It all started with a stack of books.
You don't just buy a desk on a whim, especially when you're not sure you can type reliably while standing. So, after one too many hours hunched over a desk, I enlisted my textbooks to help pay off the education they gave me. One stack to put the laptop at eye level, another for a keyboard and mouse. That precarious MVP worked well enough to make me rethink my workplace.
Fake grass. Wooden stools. Alarm clocks. Ethernet cables and webcams, decades after they were a must-buy accessory.
Remote work has somehow brought together a mix of the old and new. A laptop and WiFi are enough to work from anywhere; the kitchen table will do. But a few more comforts can go a long ways, and some of the oldest, simplest tweaks can be the best.
Here are the best home office recommendations from the Capiche community.
Wall or not, lighting is a new focus in today's Zoom-driven workdays. You need a bright workplace for your eyesight—and you'll look much better on video calls as well.
" Always keep the light in front of you, not behind you," recommends the Wistia team in their video production guide. "If a window is behind you, flip yourself around and face the light." You'll get a better view and natural lighting for free.
Or, grab a lamp. Repurpose a desk or floor lamp you already have around the house, or order a new one to brighten up your workplace.
@sowenjub's lamp doubles as a reminder to stop working. "I use Hue lightbulbs for my desktop lamp, with one automation to turn off the light when I leave the house, and another one to turn it off past 1 am to remind me that it's late (sometimes I get caught in things…)."
Or, go old school, and add a real clock to your desk, as designer Nathan Snelgrove recommended. It could remind you when to stop work—or wake you up in the morning, as a way to not start your day with a screen since you'll be looking at one all day anyhow.
If your laptop's fans start buzzing, odds are you need a fan, too. Light and airflow together can make your workplace feel much more natural and less boxed in.
Capiche CTO Mohammad Forouzani calls his fan the "most important item for comfort." It doesn't need to be anything fancy—a "clip-on desk fan, $10 from Amazon" did the job for him. I've long kept a larger standing fan near my desk to keep air moving around the room, critical in warmer climates.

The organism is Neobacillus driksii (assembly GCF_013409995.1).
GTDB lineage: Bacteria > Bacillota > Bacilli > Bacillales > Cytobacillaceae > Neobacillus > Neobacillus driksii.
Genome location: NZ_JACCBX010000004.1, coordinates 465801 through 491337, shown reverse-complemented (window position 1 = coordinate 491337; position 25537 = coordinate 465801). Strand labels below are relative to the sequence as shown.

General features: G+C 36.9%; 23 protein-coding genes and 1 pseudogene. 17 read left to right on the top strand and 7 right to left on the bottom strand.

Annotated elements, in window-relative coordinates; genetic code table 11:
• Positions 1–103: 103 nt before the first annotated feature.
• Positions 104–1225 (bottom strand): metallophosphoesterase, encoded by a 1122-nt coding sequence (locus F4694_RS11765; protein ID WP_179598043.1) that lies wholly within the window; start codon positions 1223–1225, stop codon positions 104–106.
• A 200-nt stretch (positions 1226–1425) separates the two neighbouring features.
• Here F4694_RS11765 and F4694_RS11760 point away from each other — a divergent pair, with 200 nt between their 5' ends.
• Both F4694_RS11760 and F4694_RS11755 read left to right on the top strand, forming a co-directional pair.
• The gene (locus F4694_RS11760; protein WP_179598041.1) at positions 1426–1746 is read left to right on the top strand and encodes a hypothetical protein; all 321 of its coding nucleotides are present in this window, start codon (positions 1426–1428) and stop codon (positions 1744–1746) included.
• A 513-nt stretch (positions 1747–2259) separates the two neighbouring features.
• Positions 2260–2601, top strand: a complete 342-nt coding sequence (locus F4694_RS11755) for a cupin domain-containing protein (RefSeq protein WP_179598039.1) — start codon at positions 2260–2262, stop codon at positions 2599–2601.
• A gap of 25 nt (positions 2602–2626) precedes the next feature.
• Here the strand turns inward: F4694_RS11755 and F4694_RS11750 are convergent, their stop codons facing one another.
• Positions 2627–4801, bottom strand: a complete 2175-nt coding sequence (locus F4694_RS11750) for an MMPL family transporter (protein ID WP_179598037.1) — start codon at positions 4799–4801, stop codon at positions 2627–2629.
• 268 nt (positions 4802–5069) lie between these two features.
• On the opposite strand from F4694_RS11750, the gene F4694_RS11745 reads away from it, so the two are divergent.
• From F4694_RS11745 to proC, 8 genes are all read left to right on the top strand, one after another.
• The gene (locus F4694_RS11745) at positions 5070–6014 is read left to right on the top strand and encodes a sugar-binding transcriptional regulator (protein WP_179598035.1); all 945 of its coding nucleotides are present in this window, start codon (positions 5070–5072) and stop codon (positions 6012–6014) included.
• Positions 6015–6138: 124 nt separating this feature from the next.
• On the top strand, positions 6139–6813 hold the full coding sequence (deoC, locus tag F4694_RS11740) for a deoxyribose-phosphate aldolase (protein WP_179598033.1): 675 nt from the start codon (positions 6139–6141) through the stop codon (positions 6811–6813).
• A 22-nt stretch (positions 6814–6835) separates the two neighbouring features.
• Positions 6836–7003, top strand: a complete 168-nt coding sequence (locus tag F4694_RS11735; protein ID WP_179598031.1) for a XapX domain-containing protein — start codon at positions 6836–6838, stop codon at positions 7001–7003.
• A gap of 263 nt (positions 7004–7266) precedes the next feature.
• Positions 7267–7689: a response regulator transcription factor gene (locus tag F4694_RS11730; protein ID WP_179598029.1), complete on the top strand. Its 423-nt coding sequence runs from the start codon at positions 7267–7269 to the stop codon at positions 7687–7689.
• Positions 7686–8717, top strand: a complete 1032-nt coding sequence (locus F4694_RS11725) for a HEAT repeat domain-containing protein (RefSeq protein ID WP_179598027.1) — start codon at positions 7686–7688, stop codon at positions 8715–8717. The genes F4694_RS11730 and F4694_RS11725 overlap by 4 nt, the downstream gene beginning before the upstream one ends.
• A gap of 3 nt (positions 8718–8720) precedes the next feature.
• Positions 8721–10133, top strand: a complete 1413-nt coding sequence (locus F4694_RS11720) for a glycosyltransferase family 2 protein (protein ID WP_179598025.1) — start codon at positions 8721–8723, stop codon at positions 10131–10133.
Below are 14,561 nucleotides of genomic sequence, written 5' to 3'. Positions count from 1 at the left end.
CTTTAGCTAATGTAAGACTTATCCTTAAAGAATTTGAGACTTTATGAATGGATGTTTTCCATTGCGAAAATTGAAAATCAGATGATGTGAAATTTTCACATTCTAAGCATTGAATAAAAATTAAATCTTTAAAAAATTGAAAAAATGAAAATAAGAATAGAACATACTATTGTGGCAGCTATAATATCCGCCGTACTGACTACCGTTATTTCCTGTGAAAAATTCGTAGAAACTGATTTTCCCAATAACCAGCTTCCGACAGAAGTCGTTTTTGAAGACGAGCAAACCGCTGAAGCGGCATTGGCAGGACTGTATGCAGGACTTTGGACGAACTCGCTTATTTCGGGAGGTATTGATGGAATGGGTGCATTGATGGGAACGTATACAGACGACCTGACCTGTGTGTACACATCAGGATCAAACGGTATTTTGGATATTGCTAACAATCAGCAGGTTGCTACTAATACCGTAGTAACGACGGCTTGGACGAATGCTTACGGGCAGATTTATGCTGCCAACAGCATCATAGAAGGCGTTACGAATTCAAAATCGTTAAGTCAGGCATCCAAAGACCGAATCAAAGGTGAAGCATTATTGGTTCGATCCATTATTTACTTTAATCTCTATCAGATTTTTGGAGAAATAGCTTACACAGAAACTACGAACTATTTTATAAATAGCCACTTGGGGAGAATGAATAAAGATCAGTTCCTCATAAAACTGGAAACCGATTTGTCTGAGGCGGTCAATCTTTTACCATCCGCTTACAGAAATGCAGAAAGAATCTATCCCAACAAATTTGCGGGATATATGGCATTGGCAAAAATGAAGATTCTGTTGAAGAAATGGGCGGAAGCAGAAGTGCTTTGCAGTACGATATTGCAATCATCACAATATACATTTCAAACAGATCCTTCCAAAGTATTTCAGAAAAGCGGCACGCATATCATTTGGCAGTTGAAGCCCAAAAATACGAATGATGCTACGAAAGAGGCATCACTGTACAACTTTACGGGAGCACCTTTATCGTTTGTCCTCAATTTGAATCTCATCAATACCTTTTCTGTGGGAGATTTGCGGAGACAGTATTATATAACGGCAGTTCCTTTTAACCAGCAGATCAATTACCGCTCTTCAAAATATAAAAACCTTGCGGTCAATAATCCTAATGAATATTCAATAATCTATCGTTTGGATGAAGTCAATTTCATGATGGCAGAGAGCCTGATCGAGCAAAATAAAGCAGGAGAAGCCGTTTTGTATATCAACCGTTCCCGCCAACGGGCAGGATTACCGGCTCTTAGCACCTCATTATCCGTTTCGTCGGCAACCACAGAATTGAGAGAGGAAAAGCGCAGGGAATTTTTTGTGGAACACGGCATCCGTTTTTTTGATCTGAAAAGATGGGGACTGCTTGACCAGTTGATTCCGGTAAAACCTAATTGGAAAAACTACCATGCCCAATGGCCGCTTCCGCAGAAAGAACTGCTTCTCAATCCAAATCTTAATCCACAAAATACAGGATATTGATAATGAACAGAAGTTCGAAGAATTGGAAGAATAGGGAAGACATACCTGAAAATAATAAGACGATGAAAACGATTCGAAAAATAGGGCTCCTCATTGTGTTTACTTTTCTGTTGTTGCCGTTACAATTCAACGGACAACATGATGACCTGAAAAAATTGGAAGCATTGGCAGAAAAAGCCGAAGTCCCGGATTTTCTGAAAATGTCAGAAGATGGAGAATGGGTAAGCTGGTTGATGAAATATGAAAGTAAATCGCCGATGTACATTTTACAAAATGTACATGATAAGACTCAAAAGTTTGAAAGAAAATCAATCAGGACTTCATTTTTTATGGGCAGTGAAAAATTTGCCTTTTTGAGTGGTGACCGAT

"Have fans blow through the room in such a way as to shuffle air toward out-vents or open windows," recommends author Craig Mod in his piece for The Atlantic about home ventilation, where he recommends mid-sized Vornado fans for airflow. "The goal isn’t a wind tunnel, but a gentle sense of active air."
Odds are, you've got a fan around your house, and it's worth dragging it over to you workspace. A bit of fresh air might be just what your office needed.
A brighter workplace will help you look better on video calls. So would fake grass—and it just might help you sound better as well.
"I put in a great deal of effort to reduce the echo in my room and to make my background look nice," shared @iCanAutomate. "To reduce echo, I put up faux grass sheets on the walls and that helped a lot!"
You could put soundproofing foam on your walls, and turn your office into a studio—but that may also make it feel dark and oppressive. Or, you could get creative. Fake grass did the trick for @iCanAutomate; thick upholstery foam wrapped in cloth did the trick for another friend's office. Or, for the most echoey offices, you can always put a blanket over your head while recording audio—bad for both airflow and lighting, but a solution in a pinch if you're recording a podcast and need it to sound great.
And while you're at it, plants can also do wonders for a home office. I'm terrible with plants, enough that I've accidentally killed cacti. A fake plant did the trick.